In DIPG therapy, fractional focal radiotherapy has been the only effective therapeutic tool. Sessions are administered for 6 weeks with a total dose of 54–60 Gy that has shown good, but brief, clinical response and neurological improvements in about 70% of children undergoing this procedure.[24],[39] Symptoms in these patients are relieved by glucocorticoid therapy until the completion of radiotherapy sessions.[22] The results of chemotherapy have been poor because of the inability of drugs to adequately penetrate the blood–brain barrier. As a result, only 1% of the drug administered can reach the tumor.[3],[5],[12],[14],[15],[31],[33] The administration of enhanced convection chemotherapy is not affected by the blood–brain barrier; chemotherapeutic agents are released into the tumor itself through catheters surgically fixed in the tumor lesion. However, determining the optimal site for catheter placement in this technique remains a challenge for surgeons, and is still under investigation.[3],[6] Because of the anatomical location of these types of tumor and their generalized presentation in vital brainstem structures, they are not susceptible to surgical resection.[3],[19],[27],[41]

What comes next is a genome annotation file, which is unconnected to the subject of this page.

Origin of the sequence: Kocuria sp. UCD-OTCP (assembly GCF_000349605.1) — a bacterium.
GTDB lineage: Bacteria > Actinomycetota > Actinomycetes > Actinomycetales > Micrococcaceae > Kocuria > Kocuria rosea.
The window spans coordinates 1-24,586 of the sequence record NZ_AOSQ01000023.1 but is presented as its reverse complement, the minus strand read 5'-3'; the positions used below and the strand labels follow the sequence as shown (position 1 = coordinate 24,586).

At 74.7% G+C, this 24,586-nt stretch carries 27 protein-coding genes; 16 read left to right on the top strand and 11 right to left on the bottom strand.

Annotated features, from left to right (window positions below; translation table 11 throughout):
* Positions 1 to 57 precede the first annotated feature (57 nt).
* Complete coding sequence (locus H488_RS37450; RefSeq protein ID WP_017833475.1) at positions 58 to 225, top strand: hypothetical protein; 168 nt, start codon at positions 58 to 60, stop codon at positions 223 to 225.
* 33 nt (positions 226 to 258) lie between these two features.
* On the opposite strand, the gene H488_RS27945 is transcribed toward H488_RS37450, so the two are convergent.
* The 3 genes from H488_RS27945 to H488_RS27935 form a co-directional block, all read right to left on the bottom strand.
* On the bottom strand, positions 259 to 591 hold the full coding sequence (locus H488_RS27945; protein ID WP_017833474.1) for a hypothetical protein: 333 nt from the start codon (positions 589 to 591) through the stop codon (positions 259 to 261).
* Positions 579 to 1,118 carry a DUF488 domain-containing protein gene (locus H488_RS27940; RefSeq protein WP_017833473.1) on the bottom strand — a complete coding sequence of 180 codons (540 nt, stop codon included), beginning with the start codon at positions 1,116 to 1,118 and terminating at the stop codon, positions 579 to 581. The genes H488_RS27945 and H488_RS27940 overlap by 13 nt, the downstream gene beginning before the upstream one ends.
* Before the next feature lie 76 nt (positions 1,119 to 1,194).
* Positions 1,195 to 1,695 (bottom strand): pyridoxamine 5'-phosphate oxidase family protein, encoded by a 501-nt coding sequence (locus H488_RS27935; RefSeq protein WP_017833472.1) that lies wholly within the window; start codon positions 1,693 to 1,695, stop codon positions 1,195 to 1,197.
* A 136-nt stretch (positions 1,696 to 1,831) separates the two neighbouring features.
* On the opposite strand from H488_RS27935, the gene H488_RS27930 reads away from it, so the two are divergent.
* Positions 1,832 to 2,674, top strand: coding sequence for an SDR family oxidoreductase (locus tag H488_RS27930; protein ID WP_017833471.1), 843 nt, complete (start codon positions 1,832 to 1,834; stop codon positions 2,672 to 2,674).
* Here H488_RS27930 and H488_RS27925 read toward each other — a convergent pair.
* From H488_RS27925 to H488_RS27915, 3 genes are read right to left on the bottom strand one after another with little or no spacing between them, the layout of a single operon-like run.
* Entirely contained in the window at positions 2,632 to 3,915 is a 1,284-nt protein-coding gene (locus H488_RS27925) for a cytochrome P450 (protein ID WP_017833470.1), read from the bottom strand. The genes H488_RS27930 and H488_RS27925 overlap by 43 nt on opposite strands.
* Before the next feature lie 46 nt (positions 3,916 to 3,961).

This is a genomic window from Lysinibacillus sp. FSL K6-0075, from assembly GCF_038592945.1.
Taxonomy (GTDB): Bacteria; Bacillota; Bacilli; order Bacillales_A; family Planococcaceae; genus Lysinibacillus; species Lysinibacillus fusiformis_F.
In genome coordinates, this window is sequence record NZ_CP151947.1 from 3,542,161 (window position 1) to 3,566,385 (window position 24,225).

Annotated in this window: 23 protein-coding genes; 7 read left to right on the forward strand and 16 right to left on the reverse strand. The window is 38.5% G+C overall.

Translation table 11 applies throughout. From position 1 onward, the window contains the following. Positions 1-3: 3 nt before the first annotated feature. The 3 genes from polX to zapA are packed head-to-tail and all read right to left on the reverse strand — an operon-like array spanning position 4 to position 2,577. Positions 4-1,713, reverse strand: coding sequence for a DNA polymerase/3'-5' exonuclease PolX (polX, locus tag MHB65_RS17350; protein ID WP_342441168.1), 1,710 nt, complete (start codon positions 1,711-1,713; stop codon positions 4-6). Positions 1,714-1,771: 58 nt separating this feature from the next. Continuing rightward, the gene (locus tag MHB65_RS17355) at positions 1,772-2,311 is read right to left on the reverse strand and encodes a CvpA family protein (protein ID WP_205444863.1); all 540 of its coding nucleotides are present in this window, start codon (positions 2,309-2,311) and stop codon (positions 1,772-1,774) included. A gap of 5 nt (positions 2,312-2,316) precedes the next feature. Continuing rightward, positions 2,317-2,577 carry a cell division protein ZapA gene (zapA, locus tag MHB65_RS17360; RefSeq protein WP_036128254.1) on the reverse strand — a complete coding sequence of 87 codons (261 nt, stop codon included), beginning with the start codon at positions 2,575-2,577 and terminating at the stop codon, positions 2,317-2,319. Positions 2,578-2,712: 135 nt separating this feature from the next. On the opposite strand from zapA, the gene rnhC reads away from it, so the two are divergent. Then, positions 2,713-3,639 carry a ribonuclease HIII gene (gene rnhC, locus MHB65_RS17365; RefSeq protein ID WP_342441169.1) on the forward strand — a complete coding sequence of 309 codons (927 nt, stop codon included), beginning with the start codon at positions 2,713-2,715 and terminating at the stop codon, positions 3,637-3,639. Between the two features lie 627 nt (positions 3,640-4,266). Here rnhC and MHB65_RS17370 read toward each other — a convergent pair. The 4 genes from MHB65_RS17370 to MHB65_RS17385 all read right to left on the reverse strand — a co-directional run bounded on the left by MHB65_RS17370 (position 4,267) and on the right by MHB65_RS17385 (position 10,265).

Adjuvant therapies for the treatment of gliomas have been proposed, including small molecules directed to tumor proliferation, apoptosis, cell cycle, angiogenesis, and DNA repair, but none of these has been successful.[13],[41] The scarcity of DIPG tissue is being reversed by the increased rates of image-guided stereotactic biopsy.[6],[8],[13],[21]

  Assessing Response to Treatment Top

There is a study method to predict the pattern of drug delivery and the effect of the treatment, called the “modular approach.” This consists of taking “building blocks” based on the clones of densely packed tumor cells, areas of angiogenesis, necrosis, and edema and applying different MRI techniques. The gradual changes in the images predict the response of the tumor to treatment.[3],[25] Several studies have concluded that MRI, and sometimes CT, can predict the response to chemotherapy.[19],[39] The method of measuring the response to treatment consists of taking the widest possible lengths of any two-dimensional cut of the T2 signal and applying the RECIST criteria,[28] as follows:[1],[30],[32],[38]